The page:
This question on MO made me realize that I don’t even know the right definition of surjective geometric morphism for $(\infty,1)$-toposes. For 1-toposes, it is equivalent for $f^*$ to be (1) comonadic, (2) conservative, and (3) faithful. Of course (2)⇔(3) doesn’t categorify (what does faithfulness even mean for (∞,1)-categories?). But I don’t see that (1)⇔(2) categorifies either, because the (∞,1)-comonadicity theorem (unlike the 1-categorical one) is not about *finite* limits, but $f^*$ is still only assumed to preserve finite limits.

Of course we want a (surjection, inclusion) factorization. For that, it seems almost certain that $f^*$ being conservative is the right definition, at least if we take the obvious definition of “inclusion” as $f_*$ being fully faithful. We can then produce the desired factorization of $f: \mathcal{F} \to \mathcal{E}$ by localizing $\mathcal{E}$ at the class of morphisms inverted by $f^*$.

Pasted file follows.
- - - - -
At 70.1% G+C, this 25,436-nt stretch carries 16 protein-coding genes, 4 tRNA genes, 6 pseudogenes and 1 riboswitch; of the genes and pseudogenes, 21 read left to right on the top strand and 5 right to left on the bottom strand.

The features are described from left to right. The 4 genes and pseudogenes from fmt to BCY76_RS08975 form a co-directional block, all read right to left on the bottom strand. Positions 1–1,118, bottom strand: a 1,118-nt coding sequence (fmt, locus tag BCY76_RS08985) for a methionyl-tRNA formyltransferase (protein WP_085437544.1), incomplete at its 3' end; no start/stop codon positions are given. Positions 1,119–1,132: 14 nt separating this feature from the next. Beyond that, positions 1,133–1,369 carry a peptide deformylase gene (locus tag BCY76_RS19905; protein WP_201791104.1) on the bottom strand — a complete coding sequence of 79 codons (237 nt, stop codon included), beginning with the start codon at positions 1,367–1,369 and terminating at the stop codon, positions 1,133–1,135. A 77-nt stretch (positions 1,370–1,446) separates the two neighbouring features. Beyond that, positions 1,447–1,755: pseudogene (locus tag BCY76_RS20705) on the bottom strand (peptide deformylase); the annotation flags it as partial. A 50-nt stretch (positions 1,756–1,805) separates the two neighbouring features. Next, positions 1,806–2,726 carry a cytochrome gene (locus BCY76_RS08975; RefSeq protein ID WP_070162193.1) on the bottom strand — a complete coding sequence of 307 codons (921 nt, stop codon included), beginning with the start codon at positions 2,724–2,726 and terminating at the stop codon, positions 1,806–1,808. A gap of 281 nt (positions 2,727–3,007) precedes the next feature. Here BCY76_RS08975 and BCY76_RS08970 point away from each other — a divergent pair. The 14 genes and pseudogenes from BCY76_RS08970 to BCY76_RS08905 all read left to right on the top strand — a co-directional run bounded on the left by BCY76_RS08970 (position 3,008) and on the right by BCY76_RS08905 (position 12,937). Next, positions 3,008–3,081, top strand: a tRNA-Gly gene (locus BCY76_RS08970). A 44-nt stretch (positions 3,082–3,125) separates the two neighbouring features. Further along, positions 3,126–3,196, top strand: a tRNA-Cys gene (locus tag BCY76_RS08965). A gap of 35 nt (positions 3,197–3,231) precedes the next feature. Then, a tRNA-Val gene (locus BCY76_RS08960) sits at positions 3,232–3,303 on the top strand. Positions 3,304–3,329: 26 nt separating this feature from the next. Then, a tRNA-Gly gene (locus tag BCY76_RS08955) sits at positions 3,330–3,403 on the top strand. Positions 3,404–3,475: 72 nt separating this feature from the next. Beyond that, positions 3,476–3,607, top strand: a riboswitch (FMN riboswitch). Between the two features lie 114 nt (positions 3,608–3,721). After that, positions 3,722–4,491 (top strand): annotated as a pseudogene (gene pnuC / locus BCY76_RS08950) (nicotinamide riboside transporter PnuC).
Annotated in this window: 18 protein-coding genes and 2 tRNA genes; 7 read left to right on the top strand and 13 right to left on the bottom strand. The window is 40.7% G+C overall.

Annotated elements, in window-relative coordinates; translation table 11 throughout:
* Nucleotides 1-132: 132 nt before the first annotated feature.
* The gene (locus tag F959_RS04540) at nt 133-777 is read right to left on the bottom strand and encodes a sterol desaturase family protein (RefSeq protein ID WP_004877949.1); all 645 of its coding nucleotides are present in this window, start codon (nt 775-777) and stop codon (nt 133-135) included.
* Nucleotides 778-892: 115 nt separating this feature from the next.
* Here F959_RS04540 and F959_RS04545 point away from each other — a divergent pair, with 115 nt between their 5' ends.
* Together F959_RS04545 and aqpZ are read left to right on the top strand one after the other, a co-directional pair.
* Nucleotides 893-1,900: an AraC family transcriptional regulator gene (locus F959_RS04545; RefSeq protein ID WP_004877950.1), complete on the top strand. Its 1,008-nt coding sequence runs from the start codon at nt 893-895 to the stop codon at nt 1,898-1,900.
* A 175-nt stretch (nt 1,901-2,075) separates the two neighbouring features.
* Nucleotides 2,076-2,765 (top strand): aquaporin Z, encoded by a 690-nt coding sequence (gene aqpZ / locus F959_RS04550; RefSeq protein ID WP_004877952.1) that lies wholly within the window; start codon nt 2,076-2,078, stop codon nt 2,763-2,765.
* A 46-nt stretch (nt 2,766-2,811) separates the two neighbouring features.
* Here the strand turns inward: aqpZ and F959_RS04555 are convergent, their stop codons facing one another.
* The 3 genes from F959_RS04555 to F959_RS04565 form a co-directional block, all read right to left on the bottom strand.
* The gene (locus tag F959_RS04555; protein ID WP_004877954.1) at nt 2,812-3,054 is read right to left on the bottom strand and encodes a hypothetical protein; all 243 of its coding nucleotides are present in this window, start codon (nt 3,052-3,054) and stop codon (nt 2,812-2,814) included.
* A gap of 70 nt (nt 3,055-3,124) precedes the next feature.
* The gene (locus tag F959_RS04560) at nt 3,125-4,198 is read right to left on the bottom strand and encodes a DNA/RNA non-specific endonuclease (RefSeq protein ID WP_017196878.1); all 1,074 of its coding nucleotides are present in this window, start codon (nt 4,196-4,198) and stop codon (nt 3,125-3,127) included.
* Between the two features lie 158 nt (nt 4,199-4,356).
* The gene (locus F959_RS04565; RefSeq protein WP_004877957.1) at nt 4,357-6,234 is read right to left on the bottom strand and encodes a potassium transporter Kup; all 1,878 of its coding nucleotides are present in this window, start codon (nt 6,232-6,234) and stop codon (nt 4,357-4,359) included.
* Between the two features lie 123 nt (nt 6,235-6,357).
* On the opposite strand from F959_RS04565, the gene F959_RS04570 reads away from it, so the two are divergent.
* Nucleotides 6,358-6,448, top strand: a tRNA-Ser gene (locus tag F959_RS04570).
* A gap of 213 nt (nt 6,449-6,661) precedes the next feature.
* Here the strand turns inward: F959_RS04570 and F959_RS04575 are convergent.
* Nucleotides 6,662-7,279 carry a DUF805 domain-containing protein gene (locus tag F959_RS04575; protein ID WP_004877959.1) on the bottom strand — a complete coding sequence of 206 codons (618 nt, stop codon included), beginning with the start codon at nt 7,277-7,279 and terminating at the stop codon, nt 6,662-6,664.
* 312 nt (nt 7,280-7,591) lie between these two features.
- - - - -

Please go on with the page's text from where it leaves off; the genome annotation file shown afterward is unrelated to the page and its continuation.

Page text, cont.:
But what happens if instead we construct the category of coalgebras of the comonad $f^* f_*$? Is the category of coalgebras of an (accessible) lex comonad on an $(\infty,1)$-topos again an $(\infty,1)$-topos? If so, what sort of factorization does this produce?

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